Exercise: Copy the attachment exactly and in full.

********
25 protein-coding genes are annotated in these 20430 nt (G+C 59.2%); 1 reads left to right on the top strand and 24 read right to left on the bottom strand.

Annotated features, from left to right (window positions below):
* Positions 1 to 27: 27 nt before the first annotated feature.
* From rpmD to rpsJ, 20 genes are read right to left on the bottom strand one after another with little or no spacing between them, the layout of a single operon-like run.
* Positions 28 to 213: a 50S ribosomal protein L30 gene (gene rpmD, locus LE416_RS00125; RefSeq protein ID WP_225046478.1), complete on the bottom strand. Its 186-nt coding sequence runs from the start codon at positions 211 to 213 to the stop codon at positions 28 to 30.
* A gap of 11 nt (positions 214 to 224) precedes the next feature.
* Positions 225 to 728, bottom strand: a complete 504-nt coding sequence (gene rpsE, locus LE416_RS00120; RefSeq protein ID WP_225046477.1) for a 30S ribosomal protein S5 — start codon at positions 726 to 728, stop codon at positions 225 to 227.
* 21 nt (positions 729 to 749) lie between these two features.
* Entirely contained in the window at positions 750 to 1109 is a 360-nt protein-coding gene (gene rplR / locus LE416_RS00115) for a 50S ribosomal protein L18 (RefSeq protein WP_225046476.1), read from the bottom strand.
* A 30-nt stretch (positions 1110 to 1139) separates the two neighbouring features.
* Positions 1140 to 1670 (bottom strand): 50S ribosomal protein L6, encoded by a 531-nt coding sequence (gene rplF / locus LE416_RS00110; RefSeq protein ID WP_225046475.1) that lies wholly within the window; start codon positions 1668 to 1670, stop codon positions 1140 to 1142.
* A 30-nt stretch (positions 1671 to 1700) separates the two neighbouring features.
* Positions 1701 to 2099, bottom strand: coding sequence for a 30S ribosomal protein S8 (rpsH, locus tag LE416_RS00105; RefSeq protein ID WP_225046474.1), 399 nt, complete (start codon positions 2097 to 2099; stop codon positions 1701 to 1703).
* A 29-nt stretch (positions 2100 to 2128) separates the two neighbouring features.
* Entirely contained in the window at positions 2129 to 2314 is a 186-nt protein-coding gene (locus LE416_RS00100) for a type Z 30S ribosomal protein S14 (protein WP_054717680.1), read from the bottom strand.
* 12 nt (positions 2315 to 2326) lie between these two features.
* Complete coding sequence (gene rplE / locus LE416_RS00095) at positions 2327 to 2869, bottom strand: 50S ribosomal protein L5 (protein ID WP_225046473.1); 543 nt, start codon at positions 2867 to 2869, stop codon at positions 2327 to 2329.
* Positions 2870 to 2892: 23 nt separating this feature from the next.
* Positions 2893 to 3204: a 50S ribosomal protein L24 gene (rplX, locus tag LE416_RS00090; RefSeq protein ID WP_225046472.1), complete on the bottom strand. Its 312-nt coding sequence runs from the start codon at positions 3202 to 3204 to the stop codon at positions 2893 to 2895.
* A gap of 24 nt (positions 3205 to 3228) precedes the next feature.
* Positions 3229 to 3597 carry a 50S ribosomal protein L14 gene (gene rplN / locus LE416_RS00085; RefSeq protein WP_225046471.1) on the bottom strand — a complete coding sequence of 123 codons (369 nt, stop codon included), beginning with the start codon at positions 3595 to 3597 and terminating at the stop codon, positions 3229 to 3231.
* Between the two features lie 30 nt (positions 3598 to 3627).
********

25 protein-coding genes are annotated in these 20430 nt (G+C 59.2%); 1 reads left to right on the top strand and 24 read right to left on the bottom strand.

Annotated features, from left to right (window positions below):
* Positions 1 to 27: 27 nt before the first annotated feature.
* From rpmD to rpsJ, 20 genes are read right to left on the bottom strand one after another with little or no spacing between them, the layout of a single operon-like run.
* Positions 28 to 213: a 50S ribosomal protein L30 gene (gene rpmD, locus LE416_RS00125; RefSeq protein ID WP_225046478.1), complete on the bottom strand. Its 186-nt coding sequence runs from the start codon at positions 211 to 213 to the stop codon at positions 28 to 30.
* A gap of 11 nt (positions 214 to 224) precedes the next feature.
* Positions 225 to 728, bottom strand: a complete 504-nt coding sequence (gene rpsE, locus LE416_RS00120; RefSeq protein ID WP_225046477.1) for a 30S ribosomal protein S5 — start codon at positions 726 to 728, stop codon at positions 225 to 227.
* 21 nt (positions 729 to 749) lie between these two features.
* Entirely contained in the window at positions 750 to 1109 is a 360-nt protein-coding gene (gene rplR / locus LE416_RS00115) for a 50S ribosomal protein L18 (RefSeq protein WP_225046476.1), read from the bottom strand.
* A 30-nt stretch (positions 1110 to 1139) separates the two neighbouring features.
* Positions 1140 to 1670 (bottom strand): 50S ribosomal protein L6, encoded by a 531-nt coding sequence (gene rplF / locus LE416_RS00110; RefSeq protein ID WP_225046475.1) that lies wholly within the window; start codon positions 1668 to 1670, stop codon positions 1140 to 1142.
* A 30-nt stretch (positions 1671 to 1700) separates the two neighbouring features.
* Positions 1701 to 2099, bottom strand: coding sequence for a 30S ribosomal protein S8 (rpsH, locus tag LE416_RS00105; RefSeq protein ID WP_225046474.1), 399 nt, complete (start codon positions 2097 to 2099; stop codon positions 1701 to 1703).
* A 29-nt stretch (positions 2100 to 2128) separates the two neighbouring features.
* Entirely contained in the window at positions 2129 to 2314 is a 186-nt protein-coding gene (locus LE416_RS00100) for a type Z 30S ribosomal protein S14 (protein WP_054717680.1), read from the bottom strand.
* 12 nt (positions 2315 to 2326) lie between these two features.
* Complete coding sequence (gene rplE / locus LE416_RS00095) at positions 2327 to 2869, bottom strand: 50S ribosomal protein L5 (protein ID WP_225046473.1); 543 nt, start codon at positions 2867 to 2869, stop codon at positions 2327 to 2329.
* Positions 2870 to 2892: 23 nt separating this feature from the next.
* Positions 2893 to 3204: a 50S ribosomal protein L24 gene (rplX, locus tag LE416_RS00090; RefSeq protein ID WP_225046472.1), complete on the bottom strand. Its 312-nt coding sequence runs from the start codon at positions 3202 to 3204 to the stop codon at positions 2893 to 2895.
* A gap of 24 nt (positions 3205 to 3228) precedes the next feature.
* Positions 3229 to 3597 carry a 50S ribosomal protein L14 gene (gene rplN / locus LE416_RS00085; RefSeq protein WP_225046471.1) on the bottom strand — a complete coding sequence of 123 codons (369 nt, stop codon included), beginning with the start codon at positions 3595 to 3597 and terminating at the stop codon, positions 3229 to 3231.
* Between the two features lie 30 nt (positions 3598 to 3627).